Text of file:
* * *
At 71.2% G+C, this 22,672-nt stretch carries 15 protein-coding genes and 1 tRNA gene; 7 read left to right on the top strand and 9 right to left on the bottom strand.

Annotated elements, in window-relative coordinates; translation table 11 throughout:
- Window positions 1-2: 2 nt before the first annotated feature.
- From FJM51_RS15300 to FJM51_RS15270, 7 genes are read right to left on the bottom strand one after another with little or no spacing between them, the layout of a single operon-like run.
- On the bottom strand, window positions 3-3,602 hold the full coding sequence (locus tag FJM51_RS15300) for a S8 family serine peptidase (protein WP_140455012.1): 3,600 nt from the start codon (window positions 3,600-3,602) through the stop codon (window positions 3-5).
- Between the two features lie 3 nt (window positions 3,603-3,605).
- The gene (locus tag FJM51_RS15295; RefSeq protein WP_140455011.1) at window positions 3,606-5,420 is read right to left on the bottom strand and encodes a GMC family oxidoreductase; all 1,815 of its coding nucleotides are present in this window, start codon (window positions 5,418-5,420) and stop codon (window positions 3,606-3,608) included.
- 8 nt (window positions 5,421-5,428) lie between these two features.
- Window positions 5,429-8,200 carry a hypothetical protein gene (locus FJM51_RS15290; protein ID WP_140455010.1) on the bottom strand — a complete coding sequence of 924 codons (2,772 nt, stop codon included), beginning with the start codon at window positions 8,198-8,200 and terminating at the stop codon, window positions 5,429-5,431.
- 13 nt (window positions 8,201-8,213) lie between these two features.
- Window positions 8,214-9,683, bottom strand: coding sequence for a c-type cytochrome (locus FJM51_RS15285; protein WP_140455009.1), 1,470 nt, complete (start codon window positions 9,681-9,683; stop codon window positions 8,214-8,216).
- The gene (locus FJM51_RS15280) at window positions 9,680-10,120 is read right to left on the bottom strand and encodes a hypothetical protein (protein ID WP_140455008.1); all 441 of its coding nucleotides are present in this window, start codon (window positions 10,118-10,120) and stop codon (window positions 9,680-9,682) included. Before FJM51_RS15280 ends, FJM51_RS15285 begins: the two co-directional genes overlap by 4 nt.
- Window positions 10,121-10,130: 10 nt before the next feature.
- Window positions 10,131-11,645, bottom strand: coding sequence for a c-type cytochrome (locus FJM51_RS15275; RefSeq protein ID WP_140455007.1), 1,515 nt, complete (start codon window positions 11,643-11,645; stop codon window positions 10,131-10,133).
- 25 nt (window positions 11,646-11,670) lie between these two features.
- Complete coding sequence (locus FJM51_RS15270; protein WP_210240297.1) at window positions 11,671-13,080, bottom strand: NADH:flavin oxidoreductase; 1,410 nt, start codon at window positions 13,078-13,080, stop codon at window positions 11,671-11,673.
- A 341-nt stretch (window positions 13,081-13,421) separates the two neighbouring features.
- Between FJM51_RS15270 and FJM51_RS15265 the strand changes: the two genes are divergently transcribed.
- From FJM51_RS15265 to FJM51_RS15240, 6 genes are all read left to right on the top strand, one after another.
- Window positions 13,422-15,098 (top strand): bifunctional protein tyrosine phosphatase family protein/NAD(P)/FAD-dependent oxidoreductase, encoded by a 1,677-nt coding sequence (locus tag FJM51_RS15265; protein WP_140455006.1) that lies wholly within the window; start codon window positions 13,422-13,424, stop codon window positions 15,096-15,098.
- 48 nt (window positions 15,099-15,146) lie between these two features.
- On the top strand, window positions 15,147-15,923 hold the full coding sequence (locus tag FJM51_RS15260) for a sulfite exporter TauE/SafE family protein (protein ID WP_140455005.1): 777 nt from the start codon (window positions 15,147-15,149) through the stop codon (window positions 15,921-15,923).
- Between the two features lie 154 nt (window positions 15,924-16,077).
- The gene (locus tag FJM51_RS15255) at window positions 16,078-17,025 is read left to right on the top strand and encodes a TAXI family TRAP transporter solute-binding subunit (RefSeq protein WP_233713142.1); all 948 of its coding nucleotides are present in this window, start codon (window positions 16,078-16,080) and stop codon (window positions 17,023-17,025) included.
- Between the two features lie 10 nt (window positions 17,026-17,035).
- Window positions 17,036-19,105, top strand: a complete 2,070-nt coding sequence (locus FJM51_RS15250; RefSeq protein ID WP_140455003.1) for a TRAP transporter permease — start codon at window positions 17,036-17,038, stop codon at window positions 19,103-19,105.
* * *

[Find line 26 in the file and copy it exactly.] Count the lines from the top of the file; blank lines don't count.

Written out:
- Window positions 17,036-19,105, top strand: a complete 2,070-nt coding sequence (locus FJM51_RS15250; RefSeq protein ID WP_140455003.1) for a TRAP transporter permease — start codon at window positions 17,036-17,038, stop codon at window positions 19,103-19,105.